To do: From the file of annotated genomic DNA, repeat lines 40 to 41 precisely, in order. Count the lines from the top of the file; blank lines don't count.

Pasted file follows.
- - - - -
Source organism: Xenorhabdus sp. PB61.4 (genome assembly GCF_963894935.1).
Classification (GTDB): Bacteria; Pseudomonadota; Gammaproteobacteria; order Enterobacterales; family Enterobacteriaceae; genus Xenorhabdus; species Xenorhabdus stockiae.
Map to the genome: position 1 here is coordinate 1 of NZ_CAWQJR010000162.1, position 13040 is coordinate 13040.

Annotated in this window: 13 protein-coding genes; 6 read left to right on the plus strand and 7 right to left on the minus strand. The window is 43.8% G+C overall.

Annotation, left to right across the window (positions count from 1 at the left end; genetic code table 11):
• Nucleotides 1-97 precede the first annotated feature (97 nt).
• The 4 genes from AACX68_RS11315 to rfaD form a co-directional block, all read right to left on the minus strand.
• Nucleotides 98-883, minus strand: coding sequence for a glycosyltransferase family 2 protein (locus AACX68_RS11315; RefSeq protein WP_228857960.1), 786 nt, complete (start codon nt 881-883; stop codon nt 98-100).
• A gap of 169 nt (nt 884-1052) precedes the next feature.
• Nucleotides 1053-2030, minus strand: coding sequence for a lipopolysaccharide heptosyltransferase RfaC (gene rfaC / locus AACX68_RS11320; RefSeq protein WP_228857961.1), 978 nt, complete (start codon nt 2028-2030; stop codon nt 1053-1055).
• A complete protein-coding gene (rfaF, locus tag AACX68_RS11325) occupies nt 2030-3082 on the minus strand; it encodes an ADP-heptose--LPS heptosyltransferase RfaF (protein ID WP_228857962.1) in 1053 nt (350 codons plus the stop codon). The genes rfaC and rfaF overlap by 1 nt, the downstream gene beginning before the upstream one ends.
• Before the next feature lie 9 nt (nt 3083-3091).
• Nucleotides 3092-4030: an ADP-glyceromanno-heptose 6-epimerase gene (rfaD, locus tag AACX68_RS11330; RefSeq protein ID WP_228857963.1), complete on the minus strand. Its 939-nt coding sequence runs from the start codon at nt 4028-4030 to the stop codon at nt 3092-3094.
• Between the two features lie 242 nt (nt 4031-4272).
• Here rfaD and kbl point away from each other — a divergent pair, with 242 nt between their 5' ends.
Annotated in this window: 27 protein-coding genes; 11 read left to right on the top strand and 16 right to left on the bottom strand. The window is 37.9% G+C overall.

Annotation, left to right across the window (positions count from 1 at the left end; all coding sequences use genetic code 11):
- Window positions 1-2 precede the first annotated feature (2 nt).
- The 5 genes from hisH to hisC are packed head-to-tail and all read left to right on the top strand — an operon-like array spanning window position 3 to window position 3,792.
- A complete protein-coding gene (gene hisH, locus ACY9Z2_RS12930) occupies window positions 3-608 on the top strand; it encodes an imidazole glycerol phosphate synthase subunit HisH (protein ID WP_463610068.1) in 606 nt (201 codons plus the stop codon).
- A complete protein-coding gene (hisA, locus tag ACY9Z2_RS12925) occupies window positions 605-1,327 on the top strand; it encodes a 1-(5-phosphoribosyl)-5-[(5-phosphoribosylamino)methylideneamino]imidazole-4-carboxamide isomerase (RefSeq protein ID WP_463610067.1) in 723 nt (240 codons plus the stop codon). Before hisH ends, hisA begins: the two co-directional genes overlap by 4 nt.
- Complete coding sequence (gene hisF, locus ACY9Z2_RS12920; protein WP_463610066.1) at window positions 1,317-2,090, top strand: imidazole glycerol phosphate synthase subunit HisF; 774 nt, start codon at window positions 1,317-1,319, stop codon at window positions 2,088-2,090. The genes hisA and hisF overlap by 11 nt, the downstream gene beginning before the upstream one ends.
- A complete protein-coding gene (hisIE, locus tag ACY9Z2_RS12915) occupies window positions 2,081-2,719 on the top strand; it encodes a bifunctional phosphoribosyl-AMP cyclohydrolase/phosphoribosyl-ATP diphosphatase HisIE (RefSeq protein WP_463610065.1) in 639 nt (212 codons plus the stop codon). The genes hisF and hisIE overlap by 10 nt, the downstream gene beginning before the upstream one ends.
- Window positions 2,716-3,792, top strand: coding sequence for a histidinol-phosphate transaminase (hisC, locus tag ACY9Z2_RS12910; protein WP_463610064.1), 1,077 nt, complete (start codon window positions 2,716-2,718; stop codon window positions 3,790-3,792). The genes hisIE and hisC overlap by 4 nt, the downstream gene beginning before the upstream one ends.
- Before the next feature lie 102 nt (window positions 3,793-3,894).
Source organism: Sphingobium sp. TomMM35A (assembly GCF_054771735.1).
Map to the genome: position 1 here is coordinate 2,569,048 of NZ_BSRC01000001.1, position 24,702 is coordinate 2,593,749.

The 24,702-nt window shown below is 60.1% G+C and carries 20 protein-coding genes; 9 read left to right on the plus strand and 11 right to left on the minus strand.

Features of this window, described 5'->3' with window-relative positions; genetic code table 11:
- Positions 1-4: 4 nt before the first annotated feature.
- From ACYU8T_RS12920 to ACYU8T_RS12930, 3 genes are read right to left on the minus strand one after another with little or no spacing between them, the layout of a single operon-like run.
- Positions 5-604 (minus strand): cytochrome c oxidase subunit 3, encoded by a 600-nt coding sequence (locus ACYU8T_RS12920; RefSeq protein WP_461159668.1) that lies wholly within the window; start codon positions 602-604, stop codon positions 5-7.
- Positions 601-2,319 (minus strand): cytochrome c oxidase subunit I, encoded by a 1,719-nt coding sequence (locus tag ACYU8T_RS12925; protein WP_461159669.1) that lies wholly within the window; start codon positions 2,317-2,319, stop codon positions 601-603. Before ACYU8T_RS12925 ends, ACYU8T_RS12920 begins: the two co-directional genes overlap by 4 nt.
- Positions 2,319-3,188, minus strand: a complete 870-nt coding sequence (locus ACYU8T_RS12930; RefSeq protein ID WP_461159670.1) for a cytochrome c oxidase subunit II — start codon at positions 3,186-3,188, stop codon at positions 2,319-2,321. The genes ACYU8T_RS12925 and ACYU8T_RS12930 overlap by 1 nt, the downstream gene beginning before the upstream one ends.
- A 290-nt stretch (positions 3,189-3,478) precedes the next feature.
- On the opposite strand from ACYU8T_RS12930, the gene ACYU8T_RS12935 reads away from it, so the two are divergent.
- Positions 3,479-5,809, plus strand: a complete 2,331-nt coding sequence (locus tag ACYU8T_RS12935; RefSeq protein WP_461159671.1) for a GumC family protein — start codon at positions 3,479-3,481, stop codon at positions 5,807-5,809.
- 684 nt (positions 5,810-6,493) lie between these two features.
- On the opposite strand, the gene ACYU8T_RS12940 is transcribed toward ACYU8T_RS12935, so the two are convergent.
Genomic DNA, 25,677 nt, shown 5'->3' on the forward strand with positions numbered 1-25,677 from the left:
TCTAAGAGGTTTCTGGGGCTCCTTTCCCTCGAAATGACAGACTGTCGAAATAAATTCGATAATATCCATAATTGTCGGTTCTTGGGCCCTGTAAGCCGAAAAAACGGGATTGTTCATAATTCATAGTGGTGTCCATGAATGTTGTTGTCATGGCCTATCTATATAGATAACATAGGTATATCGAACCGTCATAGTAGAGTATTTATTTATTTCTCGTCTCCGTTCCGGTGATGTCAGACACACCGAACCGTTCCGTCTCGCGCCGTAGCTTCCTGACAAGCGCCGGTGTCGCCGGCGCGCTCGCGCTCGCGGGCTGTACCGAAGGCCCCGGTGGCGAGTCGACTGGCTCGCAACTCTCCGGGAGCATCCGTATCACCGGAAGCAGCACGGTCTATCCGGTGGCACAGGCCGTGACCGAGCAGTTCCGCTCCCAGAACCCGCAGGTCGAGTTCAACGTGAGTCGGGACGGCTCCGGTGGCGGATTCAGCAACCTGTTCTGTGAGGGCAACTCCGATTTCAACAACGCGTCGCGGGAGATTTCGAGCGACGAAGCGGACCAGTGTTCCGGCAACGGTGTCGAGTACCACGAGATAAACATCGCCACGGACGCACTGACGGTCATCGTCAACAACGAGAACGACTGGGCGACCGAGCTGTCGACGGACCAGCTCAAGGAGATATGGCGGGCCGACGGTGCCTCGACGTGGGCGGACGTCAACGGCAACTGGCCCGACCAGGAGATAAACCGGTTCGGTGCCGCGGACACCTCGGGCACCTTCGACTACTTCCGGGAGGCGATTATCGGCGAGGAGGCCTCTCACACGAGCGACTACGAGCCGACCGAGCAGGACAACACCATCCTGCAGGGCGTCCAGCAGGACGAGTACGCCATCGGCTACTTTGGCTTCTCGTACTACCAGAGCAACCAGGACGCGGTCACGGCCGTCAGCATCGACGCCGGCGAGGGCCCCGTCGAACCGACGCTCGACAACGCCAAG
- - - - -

Genomic DNA, 25,677 nt, shown 5'->3' on the forward strand with positions numbered 1-25,677 from the left:
TCTAAGAGGTTTCTGGGGCTCCTTTCCCTCGAAATGACAGACTGTCGAAATAAATTCGATAATATCCATAATTGTCGGTTCTTGGGCCCTGTAAGCCGAAAAAACGGGATTGTTCATAATTCATAGTGGTGTCCATGAATGTTGTTGTCATGGCCTATCTATATAGATAACATAGGTATATCGAACCGTCATAGTAGAGTATTTATTTATTTCTCGTCTCCGTTCCGGTGATGTCAGACACACCGAACCGTTCCGTCTCGCGCCGTAGCTTCCTGACAAGCGCCGGTGTCGCCGGCGCGCTCGCGCTCGCGGGCTGTACCGAAGGCCCCGGTGGCGAGTCGACTGGCTCGCAACTCTCCGGGAGCATCCGTATCACCGGAAGCAGCACGGTCTATCCGGTGGCACAGGCCGTGACCGAGCAGTTCCGCTCCCAGAACCCGCAGGTCGAGTTCAACGTGAGTCGGGACGGCTCCGGTGGCGGATTCAGCAACCTGTTCTGTGAGGGCAACTCCGATTTCAACAACGCGTCGCGGGAGATTTCGAGCGACGAAGCGGACCAGTGTTCCGGCAACGGTGTCGAGTACCACGAGATAAACATCGCCACGGACGCACTGACGGTCATCGTCAACAACGAGAACGACTGGGCGACCGAGCTGTCGACGGACCAGCTCAAGGAGATATGGCGGGCCGACGGTGCCTCGACGTGGGCGGACGTCAACGGCAACTGGCCCGACCAGGAGATAAACCGGTTCGGTGCCGCGGACACCTCGGGCACCTTCGACTACTTCCGGGAGGCGATTATCGGCGAGGAGGCCTCTCACACGAGCGACTACGAGCCGACCGAGCAGGACAACACCATCCTGCAGGGCGTCCAGCAGGACGAGTACGCCATCGGCTACTTTGGCTTCTCGTACTACCAGAGCAACCAGGACGCGGTCACGGCCGTCAGCATCGACGCCGGCGAGGGCCCCGTCGAACCGACGCTCGACAACGCCAAG